If total silence encourages your mind to wander, whereas light sensory action keeps your thoughts on the task at hand, Noisli will be a friend to you. The tool lets you choose from a range of soundtracks, such as rain, coffee shop, wind, lake, and more. You can mix several sounds at once, and choose the volume for each one. So let’s say you want to create the atmosphere of writing by a babbling brook, with a fire crackling next to you, and the moon shining brightly overhead. Noisli will make this happen for you!
Check it out if: you get the most work done with white noise.
If you’re planning to publish a book — or any kind of writing you’re hoping to make a profit from, it’s crucial that your work is thoroughly edited. To that end, working with a professional editor is an investment you should give serious thought to.
In the meantime, here are a few editing tools that can help you out along the way. Hopefully, they’ll either ensure a typo-free draft, so by the time you do work with an editor, they can spend less time fixing small typos and more time on big-picture work, or, if you decide to forego a professional edit, you’ll have the tools to do the best editing job you can.
The Hemingway app claims to make your writing “bold and clear.” It has a number of handy features like a word-counter and an automatic readability score. But its real use lies in the features that make suggestions to your prose. For instance, it might highlight a complex sentence that’s hard to read. It also highlights instances of passive voice, qualifiers, and adverbs. Let’s take a look at how this passage from Ernest Hemingway’s very own To Have and Have Not fares:
“Just” is highlighted because it’s a qualifier, and Hemingway suggests, instead: “Be bold. Don’t hedge.” The sentence in red is highlighted as being hard to read. And “probably” is pointed out as an adverb — the app suggests using a forceful verb instead.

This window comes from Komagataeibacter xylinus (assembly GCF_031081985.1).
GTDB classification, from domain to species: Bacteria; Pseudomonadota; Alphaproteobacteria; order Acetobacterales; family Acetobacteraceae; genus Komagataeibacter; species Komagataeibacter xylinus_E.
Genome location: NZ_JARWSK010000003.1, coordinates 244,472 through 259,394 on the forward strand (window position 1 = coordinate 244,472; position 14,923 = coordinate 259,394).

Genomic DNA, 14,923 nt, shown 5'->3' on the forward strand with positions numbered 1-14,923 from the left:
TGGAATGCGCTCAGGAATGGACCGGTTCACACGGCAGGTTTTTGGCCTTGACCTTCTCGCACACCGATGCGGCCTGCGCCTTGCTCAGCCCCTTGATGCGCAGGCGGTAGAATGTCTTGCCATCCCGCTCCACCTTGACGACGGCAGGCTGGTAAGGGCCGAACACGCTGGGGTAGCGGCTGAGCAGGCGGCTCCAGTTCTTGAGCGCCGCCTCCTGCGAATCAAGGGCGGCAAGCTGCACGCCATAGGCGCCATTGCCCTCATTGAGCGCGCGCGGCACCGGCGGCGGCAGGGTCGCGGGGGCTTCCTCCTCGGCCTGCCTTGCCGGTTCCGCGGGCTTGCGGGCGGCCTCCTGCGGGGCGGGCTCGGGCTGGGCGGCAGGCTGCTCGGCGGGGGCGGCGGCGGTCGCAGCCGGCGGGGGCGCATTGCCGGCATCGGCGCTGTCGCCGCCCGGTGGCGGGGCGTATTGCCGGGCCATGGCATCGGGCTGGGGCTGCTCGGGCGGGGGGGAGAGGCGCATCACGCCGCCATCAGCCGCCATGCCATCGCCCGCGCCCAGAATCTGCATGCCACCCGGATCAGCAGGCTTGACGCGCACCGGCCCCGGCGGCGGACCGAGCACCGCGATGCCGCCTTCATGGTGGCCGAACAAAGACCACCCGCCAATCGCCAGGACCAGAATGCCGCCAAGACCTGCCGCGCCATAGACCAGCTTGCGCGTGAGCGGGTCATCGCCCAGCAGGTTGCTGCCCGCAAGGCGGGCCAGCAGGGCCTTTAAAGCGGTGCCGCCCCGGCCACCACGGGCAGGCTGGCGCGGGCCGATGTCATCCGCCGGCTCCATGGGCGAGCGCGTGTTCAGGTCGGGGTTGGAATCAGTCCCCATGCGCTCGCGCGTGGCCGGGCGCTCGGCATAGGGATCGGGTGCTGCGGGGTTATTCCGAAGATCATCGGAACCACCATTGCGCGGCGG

Check it out if: you want to bring out your inner Ernie. (Curious what else Hemingway offers? Check out our full review of the app right here.)
How to Write a Novel
Bestselling novelist Ben Galley will guide you from page 1 to the finish line.
16. Marlowe Pro
Cost: $29.95/mth or $199/year; $45 for single reports
This manuscript assessment tool will provide in-depth feedback on your novel within minutes. Using artificial intelligence, Marlowe can analyze your plot, pacing, story beats, and readability — then provide actionable insights (as well as comp titles) based on its database of bestsellers across a number of genres.
Check it out: to take a scientific and methodical approach to your developmental edits.
17. Cliché Finder
Cliché Finder is exactly what it says on the tin: it combs through your writing in search of clichés, and then highlights them for you. It’s not always necessarily a bad thing to use clichés in your writing, but when you do, you want to be purposeful about it (and not to mention aware of it!).
Check it out if: you want to avoid clichés like the plague, and for your book to sell like hotcakes — and the rest is history.
Have you ever sent an email, only to realize just as you hit “Send” that you’d made a glaring typo? Well, no more!
Grammarly essentially functions like the spell checker tool from Microsoft Word or Google Docs, but here’s the great part: it’s a plug-in that will work wherever you happen to writing. That means Twitter, Gmail, Google Docs, Facebook — anywhere. Plus it offers vocabulary or alternate word suggestions — for instance, it might suggest you replace “walking aimlessly,” with the word “wandering.”
Check it out if: you’re typo-prone! (Read below for a comparison of Grammarly vs. ProWritingAid.)
Cost: Free browser extension or $79/year for the full software
ProWritingAid is a tool you can install that will proofread and spell check your material for you, no matter where you’re writing. It will also offer suggestions to improve your overall language — outside of just grammatical technicalities. (You can even get 20% off via this special offer!)
ProWritingAid vs Grammarly
The two programs offer a lot of the same services, so you might be wondering which one to pick. We have a review of ProWritingAidthat dives deep into this comparison, but the main differences are: